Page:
Advertisement
The Body: The Complete HIV/AIDS Resource
Follow Us Follow Us on Facebook Follow Us on Twitter Download Our App
Professionals >> Visit The Body PROThe Body en Espanol
Read Now: TheBodyPRO.com Covers AIDS 2014
  
  • Email Email
  • Printable Single-Page Print-Friendly
  • Glossary Glossary

FDA Adopts Regulation for Women with HIV Allowing More Women to Participate in New Drug Trials

HIV Law Project Claims Victory!

Summer 2000

A note from TheBody.com: Since this article was written, the HIV pandemic has changed, as has our understanding of HIV/AIDS and its treatment. As a result, parts of this article may be outdated. Please keep this in mind, and be sure to visit other parts of our site for more recent information!

After more than three years of advocacy by the HIV Law Project and other activists, the Food and Drug Administration (FDA) has published the final rule that will allow more women to participate in new drug trials. The new rule amends the FDA's existing provisions governing drug trials. It allows the FDA to place a "clinical hold" (delay) on any trial involving new drugs to treat life-threatening diseases or conditions if the trial excludes women because of their childbearing potential. The complete rule can be found in volume 65 of the Federal Register, beginning on page 34, 963. It takes effect on July 31, 2000.


Numbers

As the number of women living with HIV/AIDS rises, medical research lags dangerously behind the reality of the epidemic. The Center for Disease Control estimates that 30% of new HIV infections are occurring in women, and of the newly infected women, 64% are African American, 18% Latina, and 18% Caucasian. Despite these numbers, drug companies have continued to avoid including women in new drug trials, often for fear of liability if a trial participant becomes pregnant and gives birth to a child who is harmed by the drug. As a result, drug companies have excluded women with HIV/AIDS from participating in trials to develop new, potentially viable HIV medications.

Be a Pioneer

For women with HIV, access to new HIV/AIDS drug trials is both a way to participate in pioneering research as well as an alternative course of medical treatment. Women's participation in drug trials can reveal important information about how medications affect women differently from men, differences in side effects, how hormonal changes may affect a drug's efficacy or safety, and whether women require different dosages.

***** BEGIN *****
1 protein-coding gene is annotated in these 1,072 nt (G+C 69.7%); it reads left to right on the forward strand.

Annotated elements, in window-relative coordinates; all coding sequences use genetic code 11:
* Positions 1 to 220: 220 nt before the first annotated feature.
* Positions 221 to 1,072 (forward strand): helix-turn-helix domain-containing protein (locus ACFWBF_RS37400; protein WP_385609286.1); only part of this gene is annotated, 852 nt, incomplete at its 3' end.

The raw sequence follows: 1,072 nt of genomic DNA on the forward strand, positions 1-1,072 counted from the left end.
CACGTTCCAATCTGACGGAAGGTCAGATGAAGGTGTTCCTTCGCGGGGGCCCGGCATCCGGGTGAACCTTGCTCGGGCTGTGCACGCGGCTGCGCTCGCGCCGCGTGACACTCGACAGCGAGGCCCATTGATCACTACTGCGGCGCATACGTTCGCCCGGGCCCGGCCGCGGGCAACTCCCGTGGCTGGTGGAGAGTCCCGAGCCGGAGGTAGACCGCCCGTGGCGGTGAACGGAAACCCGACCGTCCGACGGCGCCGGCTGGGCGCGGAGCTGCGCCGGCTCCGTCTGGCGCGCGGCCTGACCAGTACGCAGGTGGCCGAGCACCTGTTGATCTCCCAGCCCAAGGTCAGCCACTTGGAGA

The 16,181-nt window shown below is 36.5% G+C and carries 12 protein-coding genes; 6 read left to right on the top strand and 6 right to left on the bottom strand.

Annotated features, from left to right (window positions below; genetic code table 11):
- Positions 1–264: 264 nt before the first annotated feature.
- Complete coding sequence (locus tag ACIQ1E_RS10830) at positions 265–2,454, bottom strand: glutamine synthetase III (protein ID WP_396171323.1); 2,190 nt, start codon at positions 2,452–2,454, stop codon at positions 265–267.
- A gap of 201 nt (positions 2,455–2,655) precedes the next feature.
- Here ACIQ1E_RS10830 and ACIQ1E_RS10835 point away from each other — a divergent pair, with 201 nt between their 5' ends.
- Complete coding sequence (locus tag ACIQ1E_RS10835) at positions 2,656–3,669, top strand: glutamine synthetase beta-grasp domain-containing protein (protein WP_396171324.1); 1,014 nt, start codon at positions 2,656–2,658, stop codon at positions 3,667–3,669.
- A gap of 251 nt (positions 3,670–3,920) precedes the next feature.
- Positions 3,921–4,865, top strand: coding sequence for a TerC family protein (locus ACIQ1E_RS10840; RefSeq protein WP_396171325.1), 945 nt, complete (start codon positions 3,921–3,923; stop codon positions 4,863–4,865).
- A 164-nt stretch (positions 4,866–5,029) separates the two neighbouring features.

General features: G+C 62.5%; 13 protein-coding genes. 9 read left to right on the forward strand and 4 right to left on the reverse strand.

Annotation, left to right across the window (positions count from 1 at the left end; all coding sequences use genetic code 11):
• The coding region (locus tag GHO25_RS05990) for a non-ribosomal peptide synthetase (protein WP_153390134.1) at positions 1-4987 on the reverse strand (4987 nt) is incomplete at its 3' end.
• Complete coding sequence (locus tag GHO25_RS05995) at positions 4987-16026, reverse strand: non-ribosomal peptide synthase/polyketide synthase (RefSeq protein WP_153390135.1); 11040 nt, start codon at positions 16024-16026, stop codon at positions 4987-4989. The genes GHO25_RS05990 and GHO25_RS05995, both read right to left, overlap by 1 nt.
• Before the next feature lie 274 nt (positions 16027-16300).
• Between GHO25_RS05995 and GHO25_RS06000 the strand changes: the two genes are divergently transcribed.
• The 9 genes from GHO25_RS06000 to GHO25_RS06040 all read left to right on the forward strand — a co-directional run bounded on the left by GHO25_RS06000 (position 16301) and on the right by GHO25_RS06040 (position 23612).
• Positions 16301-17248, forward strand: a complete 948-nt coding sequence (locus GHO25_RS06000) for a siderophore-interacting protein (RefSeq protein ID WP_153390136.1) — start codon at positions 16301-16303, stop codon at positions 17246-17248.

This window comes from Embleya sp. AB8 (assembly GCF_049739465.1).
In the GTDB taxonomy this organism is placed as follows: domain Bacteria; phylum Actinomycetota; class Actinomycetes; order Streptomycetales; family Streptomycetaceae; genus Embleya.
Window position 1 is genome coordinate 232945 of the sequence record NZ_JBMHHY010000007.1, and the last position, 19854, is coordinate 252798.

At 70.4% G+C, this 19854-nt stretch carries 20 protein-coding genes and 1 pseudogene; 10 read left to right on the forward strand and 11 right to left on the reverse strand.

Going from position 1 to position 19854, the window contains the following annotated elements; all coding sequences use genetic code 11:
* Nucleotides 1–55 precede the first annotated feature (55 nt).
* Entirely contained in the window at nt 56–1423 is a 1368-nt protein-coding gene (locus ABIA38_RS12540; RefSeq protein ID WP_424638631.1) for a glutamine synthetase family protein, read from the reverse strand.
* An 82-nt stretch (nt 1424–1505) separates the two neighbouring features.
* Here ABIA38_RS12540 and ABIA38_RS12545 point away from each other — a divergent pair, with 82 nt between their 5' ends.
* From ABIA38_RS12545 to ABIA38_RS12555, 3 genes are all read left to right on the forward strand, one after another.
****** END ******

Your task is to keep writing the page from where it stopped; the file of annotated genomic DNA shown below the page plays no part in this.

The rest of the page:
Advertisement

Last Resort

The FDA says that it intends to use the new rule as a "last resort" and will focus its efforts on working with researchers at the time a new drug protocol is submitted to make sure that trials are not exclusionary. Although a more proactive approach would be preferred, the new rule is a significant first step in expanding the participation of women with HIV/AIDS in drug trials. In the meantime, the HIV Law Project will continue to advocate for more improvements in the area of women's access to clinical drug trials. The collection of more specific data by age, gender, class, and race to evaluate the safety and effectiveness of new drug therapies and to refine labeling and dosage. Advocates must continue to monitor future activities regarding new drug trials to ensure proper implementation of the new rule, and improved access to care and treatment for HIV-positive women.

For more information about the new amendment to the clinical hold provisions, please contact: Andrea Williams, Esq., Policy Unit, HIV Law Project, 841 Broadway, Suite 608, New York, NY 10003. 212.674.7590.


Thank You

Women Alive would like to thank our subscribers who have also helped to make this new rule for women a reality. Those letters and consensus statements you have signed and mailed all contribute to making positive changes for women with HIV/AIDS. Please keep in mind that this is a small victory and much work needs to be done before we all get quality care and treatment that will prolong our lives.


A note from TheBody.com: Since this article was written, the HIV pandemic has changed, as has our understanding of HIV/AIDS and its treatment. As a result, parts of this article may be outdated. Please keep this in mind, and be sure to visit other parts of our site for more recent information!



  
  • Email Email
  • Printable Single-Page Print-Friendly
  • Glossary Glossary

This article was provided by Women Alive. It is a part of the publication Women Alive Newsletter.
 
See Also
What Did You Expect While You Were Expecting?
HIV/AIDS Resource Center for Women
More on Women and HIV Clinical Trials

Tools
 

Advertisement